India's Top Forecaster Sees Rajan Holding Rates Until February

  • Central bank to keep benchmark rate unchanged Tuesday: survey
  • Ten-year sovereign bonds set for second straight monthly drop

India’s most-accurate interest rates forecaster predicts central bank Governor Raghuram Rajan will refrain from cutting borrowing costs for at least two quarters as fiscal policy and food inflation threaten to spoil his work.

“The precondition for the next rate cut will be fiscal consolidation, passage of key economic reforms and food inflation behaving well,” said Gaurav Kapur, a senior economist in Mumbai at Royal Bank of Scotland Group Plc, ranked first by Bloomberg for predicting Reserve Bank of India actions over two years. “If there is a general comfort that food will not play a spoilsport over the next six months, then the RBI may have a window of opportunity to reduce rates after the budget,” typically in February, he said.
A pause until June would be the longest since the nine months ended December 2014, when concern deficient rains would stoke food costs kept Rajan from easing. A Bloomberg survey of economists suggests the central bank will hold its repurchase rate at 6.75 percent on Tuesday, after cutting it 125 basis points this year, including a larger-than-estimated 50 basis points on Sept. 29.

Rajan’s job has been complicated by a proposed increase in salaries of millions of civil servants that could boost consumption and derail plans to curb the deficit. Surging prices of pulses, a staple in Indian diet, threaten to further accelerate consumer-price gains that reached a four-month high of 5 percent in October, matching the RBI target for March 2017.

While Rajan said he is looking to contain the broader effects of a jump in food prices, which make up about half of the CPI basket, some issues are beyond his control. Lentil costs have soared following another year of poor monsoon that parched vast tracts of farm land, prompting Prime Minister Narendra Modi’s administration to plan building up a buffer stock of pulses from imports.

Even as India’s increasing population, growing incomes, rising rural wages and changing dietary habits have swelled demand for pulses, supply has failed to catch up, causing prices to spike, especially in times of a “monsoon shock,” according to Crisil Ltd. Consumer food price-gains accelerated to 5.25 percent in October from a year earlier, led by a 42 percent surge in price of pulses.

“The rise in pulses prices can have a large impact on inflation expectations and can influence wage-price negotiations,” Crisil economists wrote in a report this month. The Indian Institute of Pulses Research forecasts demand at 39 million tons by 2050, which requires output to grow at 2.2 percent annually, compared with the 0.9 percent seen in the last decade, according to the report.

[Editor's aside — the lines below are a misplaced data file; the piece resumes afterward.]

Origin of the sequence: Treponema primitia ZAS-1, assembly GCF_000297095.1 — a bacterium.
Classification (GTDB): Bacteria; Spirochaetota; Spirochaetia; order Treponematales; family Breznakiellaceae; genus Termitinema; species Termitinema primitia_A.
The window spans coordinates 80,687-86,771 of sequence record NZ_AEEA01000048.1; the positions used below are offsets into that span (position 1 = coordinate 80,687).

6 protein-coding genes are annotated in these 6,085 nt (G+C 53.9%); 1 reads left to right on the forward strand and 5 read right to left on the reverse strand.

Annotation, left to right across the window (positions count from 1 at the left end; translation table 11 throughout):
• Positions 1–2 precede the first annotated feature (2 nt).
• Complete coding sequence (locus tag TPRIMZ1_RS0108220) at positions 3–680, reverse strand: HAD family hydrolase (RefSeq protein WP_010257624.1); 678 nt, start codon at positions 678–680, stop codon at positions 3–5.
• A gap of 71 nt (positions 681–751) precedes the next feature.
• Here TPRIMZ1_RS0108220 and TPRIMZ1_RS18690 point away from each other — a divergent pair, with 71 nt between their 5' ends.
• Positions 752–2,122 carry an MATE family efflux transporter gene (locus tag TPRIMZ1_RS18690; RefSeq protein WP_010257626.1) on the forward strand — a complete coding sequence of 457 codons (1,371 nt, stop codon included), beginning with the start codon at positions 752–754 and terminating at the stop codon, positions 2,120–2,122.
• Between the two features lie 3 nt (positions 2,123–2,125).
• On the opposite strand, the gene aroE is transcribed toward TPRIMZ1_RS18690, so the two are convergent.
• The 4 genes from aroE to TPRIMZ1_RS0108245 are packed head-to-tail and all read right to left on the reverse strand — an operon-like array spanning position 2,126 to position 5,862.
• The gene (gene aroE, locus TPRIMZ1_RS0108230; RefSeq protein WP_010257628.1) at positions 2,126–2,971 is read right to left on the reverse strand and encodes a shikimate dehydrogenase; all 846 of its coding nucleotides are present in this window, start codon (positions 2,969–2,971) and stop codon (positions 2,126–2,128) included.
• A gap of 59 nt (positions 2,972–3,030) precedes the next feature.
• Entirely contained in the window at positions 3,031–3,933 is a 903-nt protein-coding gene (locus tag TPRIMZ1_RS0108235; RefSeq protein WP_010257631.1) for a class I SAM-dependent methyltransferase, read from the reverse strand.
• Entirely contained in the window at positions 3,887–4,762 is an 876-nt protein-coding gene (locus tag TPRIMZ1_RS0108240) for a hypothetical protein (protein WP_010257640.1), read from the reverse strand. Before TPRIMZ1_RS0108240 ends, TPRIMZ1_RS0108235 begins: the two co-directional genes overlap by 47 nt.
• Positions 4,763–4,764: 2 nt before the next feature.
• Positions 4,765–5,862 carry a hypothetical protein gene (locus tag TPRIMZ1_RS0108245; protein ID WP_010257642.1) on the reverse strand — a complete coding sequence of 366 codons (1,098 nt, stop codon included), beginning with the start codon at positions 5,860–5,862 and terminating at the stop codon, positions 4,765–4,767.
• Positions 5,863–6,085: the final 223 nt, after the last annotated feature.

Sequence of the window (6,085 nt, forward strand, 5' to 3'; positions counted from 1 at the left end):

Wage Increases

A panel appointed by India’s finance ministry this month recommended a 23.55 percent increase in the salaries and allowances of federal government employees. The recommendations, if accepted, will cost the administration 1.02 trillion rupees ($15.3 billion) in the year starting April 1 and also threaten to fuel inflation.

A report Monday will probably show Asia’s third-largest economy grew 7.3 percent last quarter, according to a Bloomberg survey.

Fitch Ratings says a higher wage bill, along with increased economic stimulus spending, will make it harder to meet fiscal targets. India aims to narrow the budget gap to 3.9 percent of gross domestic product in the year ending March 2016 and to 3.5 percent the following year.

“There is a risk to CPI” from the pay increases, said Sonal Varma, an economist at Nomura Holdings Inc. in Mumbai. “On the fiscal side, there is a risk in terms of getting to 3.5 percent. Given what the RBI has done, including the 50 basis-point aggressive cut in the last policy, we think the space has been used up completely.”

Bonds, Rupee

Inflation expectations by Indian households have inched up for three quarters in a row, with food playing a key role. The challenge for Rajan is to ensure both prices and consumers’ expectations fall in sync as he seeks to bring inflation down to around 4 percent by March 2018.

Sovereign bonds are feeling the pain. The benchmark 10-year yield has risen 12 basis points in November to 7.76 percent, and is on course for its biggest two-month advance since September 2013. Bonds have fallen this month also as foreign holdings of rupee-denominated debt dropped by 38.5 billion rupees amid speculation the Federal Reserve will raise U.S. interest rates before year-end. The rupee has weakened 2.3 percent in Asia’s worst performance.

Investor sentiment was soured also by this month’s defeat for Modi’s party in elections in the state of Bihar, which makes it harder for his government to pass laws in the upper house of parliament. That, along with reduced scope for monetary easing, could hurt prospects for faster economic growth.

“Whichever way we look at it at this point in time, I do not see the potential of a rate cut,” said Kunal Kundu, an economist with Societe Generale SA in Bengaluru. “The ball has to be mostly in the government’s court. Reforms have to take place.”

Before it's here, it's on the Bloomberg Terminal.